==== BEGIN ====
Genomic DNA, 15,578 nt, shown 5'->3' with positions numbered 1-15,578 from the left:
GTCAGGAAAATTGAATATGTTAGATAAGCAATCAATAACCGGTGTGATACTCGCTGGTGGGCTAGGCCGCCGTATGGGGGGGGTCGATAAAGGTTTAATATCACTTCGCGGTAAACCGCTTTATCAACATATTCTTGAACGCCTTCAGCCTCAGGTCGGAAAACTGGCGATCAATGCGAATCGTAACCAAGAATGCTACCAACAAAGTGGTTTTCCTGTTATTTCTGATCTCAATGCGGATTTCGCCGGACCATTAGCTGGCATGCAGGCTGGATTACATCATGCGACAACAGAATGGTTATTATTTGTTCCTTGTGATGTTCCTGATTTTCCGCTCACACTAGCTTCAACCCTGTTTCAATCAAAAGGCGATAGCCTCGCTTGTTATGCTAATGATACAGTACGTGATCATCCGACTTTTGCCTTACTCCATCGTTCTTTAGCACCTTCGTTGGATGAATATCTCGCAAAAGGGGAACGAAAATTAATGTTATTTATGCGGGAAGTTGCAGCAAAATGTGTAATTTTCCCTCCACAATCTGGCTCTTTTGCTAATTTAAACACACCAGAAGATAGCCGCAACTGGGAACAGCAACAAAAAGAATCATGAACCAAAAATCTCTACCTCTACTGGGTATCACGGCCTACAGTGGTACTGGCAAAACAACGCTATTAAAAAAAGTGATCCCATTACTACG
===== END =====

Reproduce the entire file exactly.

Genomic DNA, 15,578 nt, shown 5'->3' with positions numbered 1-15,578 from the left:
GTCAGGAAAATTGAATATGTTAGATAAGCAATCAATAACCGGTGTGATACTCGCTGGTGGGCTAGGCCGCCGTATGGGGGGGGTCGATAAAGGTTTAATATCACTTCGCGGTAAACCGCTTTATCAACATATTCTTGAACGCCTTCAGCCTCAGGTCGGAAAACTGGCGATCAATGCGAATCGTAACCAAGAATGCTACCAACAAAGTGGTTTTCCTGTTATTTCTGATCTCAATGCGGATTTCGCCGGACCATTAGCTGGCATGCAGGCTGGATTACATCATGCGACAACAGAATGGTTATTATTTGTTCCTTGTGATGTTCCTGATTTTCCGCTCACACTAGCTTCAACCCTGTTTCAATCAAAAGGCGATAGCCTCGCTTGTTATGCTAATGATACAGTACGTGATCATCCGACTTTTGCCTTACTCCATCGTTCTTTAGCACCTTCGTTGGATGAATATCTCGCAAAAGGGGAACGAAAATTAATGTTATTTATGCGGGAAGTTGCAGCAAAATGTGTAATTTTCCCTCCACAATCTGGCTCTTTTGCTAATTTAAACACACCAGAAGATAGCCGCAACTGGGAACAGCAACAAAAAGAATCATGAACCAAAAATCTCTACCTCTACTGGGTATCACGGCCTACAGTGGTACTGGCAAAACAACGCTATTAAAAAAAGTGATCCCATTACTACG